Stop Promoting Social Media Channels on Your Website

You read that headline correctly, but please don’t get me wrong. I am a big advocate that every radio station should be on whatever social media platforms their listeners are on so they can engage with them there and share out content that ultimately leads back to the station website so that traffic can be monetized. Monetized could mean getting listeners to sign up for a newsletter, having them purchase station swag, or simply getting more clicks that you can sell to banner ad clients. Once you have visitors on your website, where you want them, why send them back to social media?

We advocate using the properties you rent (social media) to drive the properties you own, like your website, newsletter, stream, etc.  A few weeks ago, we had Seth Resler with Jacob’s Media on our podcast and I loved his take on this.

The way I think of social media and its relation to the station website is very similar to the way of if you own a radio station and you put a billboard by the highway.  The reason you want to be by the highway is that lots of people are on the highway, which is the exact same reason you want to be on social media.  Lots of people are on social media.  The point of the billboard is not to hope that people drive by the billboard and say “what a cool billboard”.  The point is that you hope they see the billboard and tune in to the radio station.

By the same token, you hope people see you on social media and they just don’t just like it or comment on it and say, “that’s great”.  You hope they click back and come to your website, which is the asset that you own.  And once they are on your website, it’s there that they can stream the station, it’s there that you can capture their e-mail address, or they enter a contest, or they can click on a link that says “Advertise With Us”.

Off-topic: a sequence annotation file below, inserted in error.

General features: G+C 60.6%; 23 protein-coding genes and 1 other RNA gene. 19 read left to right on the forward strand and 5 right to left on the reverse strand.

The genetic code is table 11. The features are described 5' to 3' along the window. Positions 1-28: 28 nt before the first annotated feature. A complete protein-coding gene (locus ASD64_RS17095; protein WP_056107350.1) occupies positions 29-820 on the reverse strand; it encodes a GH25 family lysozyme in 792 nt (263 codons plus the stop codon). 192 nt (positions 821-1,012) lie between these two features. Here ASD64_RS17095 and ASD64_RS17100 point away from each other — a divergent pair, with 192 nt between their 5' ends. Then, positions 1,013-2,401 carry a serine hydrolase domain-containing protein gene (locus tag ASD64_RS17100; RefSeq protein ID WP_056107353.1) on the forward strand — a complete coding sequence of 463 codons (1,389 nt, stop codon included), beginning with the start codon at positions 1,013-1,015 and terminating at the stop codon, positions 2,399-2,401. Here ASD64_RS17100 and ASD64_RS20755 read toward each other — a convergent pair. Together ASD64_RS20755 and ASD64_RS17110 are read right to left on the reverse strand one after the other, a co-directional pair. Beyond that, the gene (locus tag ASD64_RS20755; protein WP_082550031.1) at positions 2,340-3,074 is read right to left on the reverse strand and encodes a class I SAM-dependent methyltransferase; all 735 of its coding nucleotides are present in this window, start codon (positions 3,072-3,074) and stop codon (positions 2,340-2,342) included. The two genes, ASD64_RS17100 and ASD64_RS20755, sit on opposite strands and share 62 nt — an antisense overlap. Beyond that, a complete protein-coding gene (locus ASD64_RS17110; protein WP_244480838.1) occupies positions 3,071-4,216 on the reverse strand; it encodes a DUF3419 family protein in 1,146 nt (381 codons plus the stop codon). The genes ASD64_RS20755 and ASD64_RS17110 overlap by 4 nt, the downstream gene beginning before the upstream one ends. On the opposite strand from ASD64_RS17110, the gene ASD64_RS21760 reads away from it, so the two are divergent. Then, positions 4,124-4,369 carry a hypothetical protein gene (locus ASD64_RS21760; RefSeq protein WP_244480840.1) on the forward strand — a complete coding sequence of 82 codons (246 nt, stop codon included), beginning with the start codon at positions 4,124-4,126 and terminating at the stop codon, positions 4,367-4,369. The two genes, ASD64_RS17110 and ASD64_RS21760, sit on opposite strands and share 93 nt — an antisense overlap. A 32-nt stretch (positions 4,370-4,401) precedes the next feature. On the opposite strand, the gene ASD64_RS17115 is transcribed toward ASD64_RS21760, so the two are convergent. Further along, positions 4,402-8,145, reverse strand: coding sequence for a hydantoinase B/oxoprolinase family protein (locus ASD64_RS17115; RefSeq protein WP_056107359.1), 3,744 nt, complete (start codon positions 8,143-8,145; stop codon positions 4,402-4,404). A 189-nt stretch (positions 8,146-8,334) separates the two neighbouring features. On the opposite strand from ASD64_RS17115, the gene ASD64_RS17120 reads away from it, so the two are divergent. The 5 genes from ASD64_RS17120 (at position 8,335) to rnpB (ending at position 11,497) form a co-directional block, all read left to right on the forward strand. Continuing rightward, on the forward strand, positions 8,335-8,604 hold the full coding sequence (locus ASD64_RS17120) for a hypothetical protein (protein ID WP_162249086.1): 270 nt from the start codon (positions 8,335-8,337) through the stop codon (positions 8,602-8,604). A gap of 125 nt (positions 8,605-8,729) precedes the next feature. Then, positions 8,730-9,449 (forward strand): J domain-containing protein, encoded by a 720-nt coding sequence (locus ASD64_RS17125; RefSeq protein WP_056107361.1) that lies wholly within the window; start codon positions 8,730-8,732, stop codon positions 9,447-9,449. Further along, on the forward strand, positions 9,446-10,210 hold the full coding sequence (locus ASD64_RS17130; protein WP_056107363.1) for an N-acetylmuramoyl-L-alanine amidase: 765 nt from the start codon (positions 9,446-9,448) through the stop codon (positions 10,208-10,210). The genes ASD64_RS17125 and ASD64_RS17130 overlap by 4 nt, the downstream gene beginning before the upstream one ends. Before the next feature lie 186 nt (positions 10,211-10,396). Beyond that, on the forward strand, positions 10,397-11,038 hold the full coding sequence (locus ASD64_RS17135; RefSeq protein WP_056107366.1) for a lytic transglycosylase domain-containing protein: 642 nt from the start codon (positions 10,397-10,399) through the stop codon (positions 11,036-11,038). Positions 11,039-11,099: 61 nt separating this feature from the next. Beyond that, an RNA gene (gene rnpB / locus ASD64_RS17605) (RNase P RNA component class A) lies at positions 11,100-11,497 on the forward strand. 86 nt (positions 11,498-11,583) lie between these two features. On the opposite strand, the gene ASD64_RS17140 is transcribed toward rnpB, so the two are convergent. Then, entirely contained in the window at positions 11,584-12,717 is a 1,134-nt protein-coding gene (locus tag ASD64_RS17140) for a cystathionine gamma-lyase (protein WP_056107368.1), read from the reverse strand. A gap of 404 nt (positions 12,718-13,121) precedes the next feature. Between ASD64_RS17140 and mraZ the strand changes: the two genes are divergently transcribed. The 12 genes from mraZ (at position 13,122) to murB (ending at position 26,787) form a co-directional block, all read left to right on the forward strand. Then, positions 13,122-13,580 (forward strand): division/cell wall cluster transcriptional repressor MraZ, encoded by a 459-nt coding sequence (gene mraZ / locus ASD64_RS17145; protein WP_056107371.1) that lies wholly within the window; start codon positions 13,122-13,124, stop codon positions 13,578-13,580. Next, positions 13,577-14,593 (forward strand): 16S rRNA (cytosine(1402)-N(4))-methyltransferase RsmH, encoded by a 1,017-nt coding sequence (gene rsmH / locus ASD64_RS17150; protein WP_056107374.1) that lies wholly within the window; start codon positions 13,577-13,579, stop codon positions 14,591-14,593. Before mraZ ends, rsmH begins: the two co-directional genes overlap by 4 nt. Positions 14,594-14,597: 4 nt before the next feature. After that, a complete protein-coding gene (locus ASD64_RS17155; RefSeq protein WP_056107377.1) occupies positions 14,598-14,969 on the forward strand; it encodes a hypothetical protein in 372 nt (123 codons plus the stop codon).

I see radio stations have big widgets that show all of the things we’ve posted to Facebook.  For me, I went through all that work to get them off of Facebook to my website, the last thing I want to do is send them back.  That’s like going on your radio station and saying “check out our great billboard on the highway”.  Why would you do that?  That’s not the point.

You might find that listeners will engage with you directly through these platforms and completely sidestep your website entirely, and that means revenue you could be missing out on.

I get it. It’s super easy to post something to your friends and followers on social media platforms. It’s often way easier than updating your website, which is why we see many stations regularly posting news, promotions, and announcements directly to their social feeds.

Most people do not realize that only a small fraction of your followers will see anything you post on social media. I follow several radio stations but only see the occasional post because I don’t click “like” on every single one. Social media companies make their money by charging you to put your post in front of a bigger number of your followers. Out of 10,000 followers, a single post may only reach 10-20 people. But if you pay extra to boost your post, it can be seen by many more.

Social media companies also make their money from ads and that means they want to keep visitors on their platforms longer – so that more ads are seen. That’s why Facebook was designed by the world’s best user experience experts and the algorithm is coded to show you stuff that you like. It’s all to keep you there longer. Keep this in mind. Once you drive someone from your website to Facebook, Twitter, or TikTok, they’re likely gone for the rest of the day.